Hi, my name is Michael and I’m a Salvage Archaeologist who became a Computer Animator 20 years ago and now I’m using both my archaeology and computer animation skills to reimagine archaeological landscapes in virtual reality! Most of my days are now spent in front of a computer working in Autodesk Maya, Unity or Unreal game engines, but today we are with our friends at ASI | Archaeological and Cultural Heritage Services to see what archaeologists think about our recent virtual reality (VR) (re)imagination of a 16th century Wendat (Iroquoian) Longhouse.
by Bernard K. Means, Director
Today was a busy one for the Virtual Curation Laboratory. I worked to finalize our move of the lab from its old, crowded location to a new, not quite as crowded location. I also set up two of our 3D printers to print artifact replicas for an exhibit opening at the Virginia Museum of Natural History (VMNH) in less than two months. The artifact replicas will add an interactive component to their new archaeology exhibit entitled Exploring Virginia, which is not confined to displaying artifacts just from Virginia. For this exhibit I printed today a Japanese porcelain hand grenade, which dates to World War II, two copies of a scarab bead from Egypt, one copy of bomb fragment from Nathaniel Bacon’s attack on Jamestown, and an 1861 gun lock from a Springfield rifle dating to the Union Army’s occupation of George Washington’s Boyhood home in Fredericksburg, Virginia, during the American Civil War. All of these objects were 3D scanned by the Virtual Curation Laboratory.
These objects will be shipped to the VMNH on Monday for painting and inclusion in the aforementioned archaeology exhibit. Brenna Geraghty, a Virginia Commonwealth University student, details this process and her role as a summer intern at VMNH in her Day of Archaeology post. A few artifacts were also printed at VMNH yesterday and the day before when I met with VMNH’s Curator of Archaeology Elizabeth Moore to talk about final exhibit needs.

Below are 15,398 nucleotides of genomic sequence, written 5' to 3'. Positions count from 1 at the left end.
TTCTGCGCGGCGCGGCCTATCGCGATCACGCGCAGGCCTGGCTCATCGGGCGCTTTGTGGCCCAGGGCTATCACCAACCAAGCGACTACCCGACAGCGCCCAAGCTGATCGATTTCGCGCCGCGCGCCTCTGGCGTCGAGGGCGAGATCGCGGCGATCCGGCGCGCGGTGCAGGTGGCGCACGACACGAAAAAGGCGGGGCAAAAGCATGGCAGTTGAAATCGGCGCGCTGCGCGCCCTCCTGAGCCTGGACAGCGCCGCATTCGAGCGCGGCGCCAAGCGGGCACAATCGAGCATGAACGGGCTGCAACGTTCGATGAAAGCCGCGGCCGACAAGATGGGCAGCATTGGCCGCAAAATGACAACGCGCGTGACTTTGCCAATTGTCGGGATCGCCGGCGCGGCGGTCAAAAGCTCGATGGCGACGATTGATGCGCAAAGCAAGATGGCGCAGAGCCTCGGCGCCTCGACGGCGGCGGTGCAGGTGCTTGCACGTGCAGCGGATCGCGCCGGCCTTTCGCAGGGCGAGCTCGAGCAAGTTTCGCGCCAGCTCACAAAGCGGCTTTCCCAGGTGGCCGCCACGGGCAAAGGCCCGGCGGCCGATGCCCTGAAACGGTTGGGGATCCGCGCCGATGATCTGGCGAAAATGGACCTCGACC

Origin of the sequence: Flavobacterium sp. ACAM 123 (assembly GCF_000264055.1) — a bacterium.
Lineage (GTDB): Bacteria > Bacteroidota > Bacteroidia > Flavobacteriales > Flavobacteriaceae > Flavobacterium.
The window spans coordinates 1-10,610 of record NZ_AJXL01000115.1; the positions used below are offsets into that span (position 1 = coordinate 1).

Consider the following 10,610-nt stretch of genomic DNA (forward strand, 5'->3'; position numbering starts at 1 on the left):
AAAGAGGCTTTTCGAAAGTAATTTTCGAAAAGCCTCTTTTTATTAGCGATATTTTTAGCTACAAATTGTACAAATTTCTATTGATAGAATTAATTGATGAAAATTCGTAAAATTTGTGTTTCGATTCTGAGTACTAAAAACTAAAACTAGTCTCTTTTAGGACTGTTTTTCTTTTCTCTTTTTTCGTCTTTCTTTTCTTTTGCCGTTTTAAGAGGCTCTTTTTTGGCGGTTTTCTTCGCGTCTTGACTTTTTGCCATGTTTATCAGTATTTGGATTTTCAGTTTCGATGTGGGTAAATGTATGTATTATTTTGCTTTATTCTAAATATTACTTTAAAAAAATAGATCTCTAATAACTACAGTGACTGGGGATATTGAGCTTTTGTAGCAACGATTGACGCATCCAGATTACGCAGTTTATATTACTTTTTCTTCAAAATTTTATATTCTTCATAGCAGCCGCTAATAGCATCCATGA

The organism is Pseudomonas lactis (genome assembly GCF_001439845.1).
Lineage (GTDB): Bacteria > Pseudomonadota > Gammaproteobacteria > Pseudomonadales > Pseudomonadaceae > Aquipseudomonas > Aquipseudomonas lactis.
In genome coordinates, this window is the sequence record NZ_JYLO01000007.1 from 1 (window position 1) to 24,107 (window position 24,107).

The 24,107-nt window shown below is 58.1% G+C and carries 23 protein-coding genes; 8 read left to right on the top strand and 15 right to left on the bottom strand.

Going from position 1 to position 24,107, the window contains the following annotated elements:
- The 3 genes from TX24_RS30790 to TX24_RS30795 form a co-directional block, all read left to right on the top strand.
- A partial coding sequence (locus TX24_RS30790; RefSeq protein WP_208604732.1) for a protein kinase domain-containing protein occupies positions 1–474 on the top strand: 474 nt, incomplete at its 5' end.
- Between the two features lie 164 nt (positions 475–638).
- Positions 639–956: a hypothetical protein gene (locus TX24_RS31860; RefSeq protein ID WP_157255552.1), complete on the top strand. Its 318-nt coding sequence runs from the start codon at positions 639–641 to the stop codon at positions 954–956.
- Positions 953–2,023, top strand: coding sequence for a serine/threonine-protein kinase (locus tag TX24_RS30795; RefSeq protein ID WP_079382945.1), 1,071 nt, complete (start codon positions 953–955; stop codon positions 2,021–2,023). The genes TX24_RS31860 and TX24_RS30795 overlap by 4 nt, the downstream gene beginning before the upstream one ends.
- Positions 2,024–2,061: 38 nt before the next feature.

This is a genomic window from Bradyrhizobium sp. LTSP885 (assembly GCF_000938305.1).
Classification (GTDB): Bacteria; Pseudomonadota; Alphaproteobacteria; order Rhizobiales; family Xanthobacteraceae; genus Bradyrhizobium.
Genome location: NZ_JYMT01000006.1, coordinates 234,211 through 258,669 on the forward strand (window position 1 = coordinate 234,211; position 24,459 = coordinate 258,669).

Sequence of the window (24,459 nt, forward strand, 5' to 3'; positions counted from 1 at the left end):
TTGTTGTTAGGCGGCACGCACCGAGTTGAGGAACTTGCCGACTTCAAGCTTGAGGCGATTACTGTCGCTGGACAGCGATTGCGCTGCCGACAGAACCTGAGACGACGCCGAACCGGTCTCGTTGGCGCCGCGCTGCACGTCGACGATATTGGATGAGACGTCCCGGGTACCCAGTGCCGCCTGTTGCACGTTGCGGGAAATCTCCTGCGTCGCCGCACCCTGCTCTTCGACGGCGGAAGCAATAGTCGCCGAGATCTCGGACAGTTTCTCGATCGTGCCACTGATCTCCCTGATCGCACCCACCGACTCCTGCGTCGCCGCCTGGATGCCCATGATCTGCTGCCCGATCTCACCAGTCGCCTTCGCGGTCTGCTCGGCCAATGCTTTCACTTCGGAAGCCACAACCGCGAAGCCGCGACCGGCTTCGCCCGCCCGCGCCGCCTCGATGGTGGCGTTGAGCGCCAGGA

I also prepared the lab today for a visit from the Urban Archaeology Corps, a group of Richmond-area high school students who are spending the summer learning about all aspects of archaeology, from field to laboratory, and helping make their community aware of the archaeological resources that exist below their feet.
This visit was arranged by the incomparable Courtney Bowles, who was one of the original staff hired when the Virtual Curation Laboratory was established in August 2011.
I was able to discuss with these budding archaeologists why and how we 3D scan artifacts and how I incorporate them into various public programs, such as the July 18, 2015 Day of Archaeology event hosted in Washington, D.C. by Archaeology in the Community, which is directed by Dr. Alexandra Jones.
Just days before, I also had a display for the Germanna Foundation‘s Day of Archaeology celebration, thanks to the invite of their archaeologist, Dr. Eric Larsen.
In the upcoming months, I will expose a new generation of students to the cultural heritage the world offers through 3D scanned artifacts made by cultural heritage institutions across the globe (including India, where I will travel to next week on a 3D scanning mission).
By Zachary Stockmal, Digital Media Freshman Westphal College
Drexel University Philadelphia, Pennsylvania, USA
July 24, 2013
I am a freshman studying Animation and Visual Effects at Drexel University. This summer I am participating in the Drexel STAR (Students Tackling Advanced Research) Scholars Program. Justin Wu, another Drexel student in the same major and I are currently working with Digital Media professor Dr. Glen Muschio and archaeologists Dr. Patrice Jeppson and Wade Catts. Together we are working with Denise Dennis, the 1st child in the 8th generation of the Dennis family. The project we are working on concerns the archaeological remains of The Dennis Farm Charitable Land Trust. It is a 153-acre property that used to be owned by the free African-American family of Prince Perkins and is now owned by descendants of the Perkins-Dennis family.
Today, we went over a feature map made by McVarish and Catts of John Milner Associates (Historical Preservation and Cultural Resources Services). The map shows architectural remnants of a barn and other structures on the Dennis Farm. We matched that information with photographs of the structures we took of the site 2 weeks ago. This information is going to be used to digitally recreate the barn into an interactive 3D model.
Today was a great start into delving into a rich historical site, and the excitement and encouragement we have received from our mentors is going to make this a worthwhile project.Zachary Stockmal photographs detail of the Dennis Farm barn stone wall. (Photo by Justin Wu.)